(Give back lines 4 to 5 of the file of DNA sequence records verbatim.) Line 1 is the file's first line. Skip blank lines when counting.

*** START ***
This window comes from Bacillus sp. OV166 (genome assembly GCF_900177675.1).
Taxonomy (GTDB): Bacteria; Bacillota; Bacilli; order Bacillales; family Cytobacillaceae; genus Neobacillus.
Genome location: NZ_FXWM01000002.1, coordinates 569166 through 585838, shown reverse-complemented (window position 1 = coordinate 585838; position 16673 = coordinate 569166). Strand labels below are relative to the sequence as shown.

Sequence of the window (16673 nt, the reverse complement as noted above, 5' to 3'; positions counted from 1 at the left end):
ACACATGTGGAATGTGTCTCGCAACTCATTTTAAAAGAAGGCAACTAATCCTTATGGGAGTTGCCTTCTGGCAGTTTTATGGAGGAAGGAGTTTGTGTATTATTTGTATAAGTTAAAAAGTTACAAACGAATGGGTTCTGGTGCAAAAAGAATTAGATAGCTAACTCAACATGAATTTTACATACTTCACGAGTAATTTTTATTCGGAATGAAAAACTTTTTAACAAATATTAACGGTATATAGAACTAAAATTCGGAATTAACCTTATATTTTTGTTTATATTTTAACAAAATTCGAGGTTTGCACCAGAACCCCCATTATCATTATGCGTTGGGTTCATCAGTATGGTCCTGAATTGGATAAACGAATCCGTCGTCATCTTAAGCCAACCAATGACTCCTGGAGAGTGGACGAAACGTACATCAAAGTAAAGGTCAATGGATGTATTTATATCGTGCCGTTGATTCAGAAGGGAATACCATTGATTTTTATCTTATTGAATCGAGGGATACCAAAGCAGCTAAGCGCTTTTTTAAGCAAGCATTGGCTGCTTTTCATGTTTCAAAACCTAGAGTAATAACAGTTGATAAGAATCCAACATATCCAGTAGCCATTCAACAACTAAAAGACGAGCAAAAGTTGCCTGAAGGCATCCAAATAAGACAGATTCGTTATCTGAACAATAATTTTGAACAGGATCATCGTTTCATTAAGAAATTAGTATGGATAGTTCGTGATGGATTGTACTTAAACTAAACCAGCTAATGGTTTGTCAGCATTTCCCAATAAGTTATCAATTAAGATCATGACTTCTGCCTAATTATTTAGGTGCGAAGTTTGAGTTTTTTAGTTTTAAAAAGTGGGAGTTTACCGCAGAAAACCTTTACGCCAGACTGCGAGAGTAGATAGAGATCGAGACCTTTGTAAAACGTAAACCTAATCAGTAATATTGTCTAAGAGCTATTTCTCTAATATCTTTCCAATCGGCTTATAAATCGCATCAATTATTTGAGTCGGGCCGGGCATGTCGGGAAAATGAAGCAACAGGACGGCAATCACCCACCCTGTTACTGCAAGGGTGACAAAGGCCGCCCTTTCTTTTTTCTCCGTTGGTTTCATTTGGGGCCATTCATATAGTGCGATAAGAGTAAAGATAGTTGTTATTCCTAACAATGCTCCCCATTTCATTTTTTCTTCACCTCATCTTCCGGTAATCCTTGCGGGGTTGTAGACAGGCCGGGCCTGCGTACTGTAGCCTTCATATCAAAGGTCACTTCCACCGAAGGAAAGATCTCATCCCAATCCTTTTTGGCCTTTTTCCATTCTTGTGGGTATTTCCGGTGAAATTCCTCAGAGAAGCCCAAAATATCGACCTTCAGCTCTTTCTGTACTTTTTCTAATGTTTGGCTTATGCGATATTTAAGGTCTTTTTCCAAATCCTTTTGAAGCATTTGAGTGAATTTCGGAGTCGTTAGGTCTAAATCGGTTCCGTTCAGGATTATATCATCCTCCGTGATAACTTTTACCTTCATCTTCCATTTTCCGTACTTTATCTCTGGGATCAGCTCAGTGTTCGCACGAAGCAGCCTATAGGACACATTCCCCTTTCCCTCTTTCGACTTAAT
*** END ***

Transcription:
Sequence of the window (16673 nt, the reverse complement as noted above, 5' to 3'; positions counted from 1 at the left end):
ACACATGTGGAATGTGTCTCGCAACTCATTTTAAAAGAAGGCAACTAATCCTTATGGGAGTTGCCTTCTGGCAGTTTTATGGAGGAAGGAGTTTGTGTATTATTTGTATAAGTTAAAAAGTTACAAACGAATGGGTTCTGGTGCAAAAAGAATTAGATAGCTAACTCAACATGAATTTTACATACTTCACGAGTAATTTTTATTCGGAATGAAAAACTTTTTAACAAATATTAACGGTATATAGAACTAAAATTCGGAATTAACCTTATATTTTTGTTTATATTTTAACAAAATTCGAGGTTTGCACCAGAACCCCCATTATCATTATGCGTTGGGTTCATCAGTATGGTCCTGAATTGGATAAACGAATCCGTCGTCATCTTAAGCCAACCAATGACTCCTGGAGAGTGGACGAAACGTACATCAAAGTAAAGGTCAATGGATGTATTTATATCGTGCCGTTGATTCAGAAGGGAATACCATTGATTTTTATCTTATTGAATCGAGGGATACCAAAGCAGCTAAGCGCTTTTTTAAGCAAGCATTGGCTGCTTTTCATGTTTCAAAACCTAGAGTAATAACAGTTGATAAGAATCCAACATATCCAGTAGCCATTCAACAACTAAAAGACGAGCAAAAGTTGCCTGAAGGCATCCAAATAAGACAGATTCGTTATCTGAACAATAATTTTGAACAGGATCATCGTTTCATTAAGAAATTAGTATGGATAGTTCGTGATGGATTGTACTTAAACTAAACCAGCTAATGGTTTGTCAGCATTTCCCAATAAGTTATCAATTAAGATCATGACTTCTGCCTAATTATTTAGGTGCGAAGTTTGAGTTTTTTAGTTTTAAAAAGTGGGAGTTTACCGCAGAAAACCTTTACGCCAGACTGCGAGAGTAGATAGAGATCGAGACCTTTGTAAAACGTAAACCTAATCAGTAATATTGTCTAAGAGCTATTTCTCTAATATCTTTCCAATCGGCTTATAAATCGCATCAATTATTTGAGTCGGGCCGGGCATGTCGGGAAAATGAAGCAACAGGACGGCAATCACCCACCCTGTTACTGCAAGGGTGACAAAGGCCGCCCTTTCTTTTTTCTCCGTTGGTTTCATTTGGGGCCATTCATATAGTGCGATAAGAGTAAAGATAGTTGTTATTCCTAACAATGCTCCCCATTTCATTTTTTCTTCACCTCATCTTCCGGTAATCCTTGCGGGGTTGTAGACAGGCCGGGCCTGCGTACTGTAGCCTTCATATCAAAGGTCACTTCCACCGAAGGAAAGATCTCATCCCAATCCTTTTTGGCCTTTTTCCATTCTTGTGGGTATTTCCGGTGAAATTCCTCAGAGAAGCCCAAAATATCGACCTTCAGCTCTTTCTGTACTTTTTCTAATGTTTGGCTTATGCGATATTTAAGGTCTTTTTCCAAATCCTTTTGAAGCATTTGAGTGAATTTCGGAGTCGTTAGGTCTAAATCGGTTCCGTTCAGGATTATATCATCCTCCGTGATAACTTTTACCTTCATCTTCCATTTTCCGTACTTTATCTCTGGGATCAGCTCAGTGTTCGCACGAAGCAGCCTATAGGACACATTCCCCTTTCCCTCTTTCGACTTAAT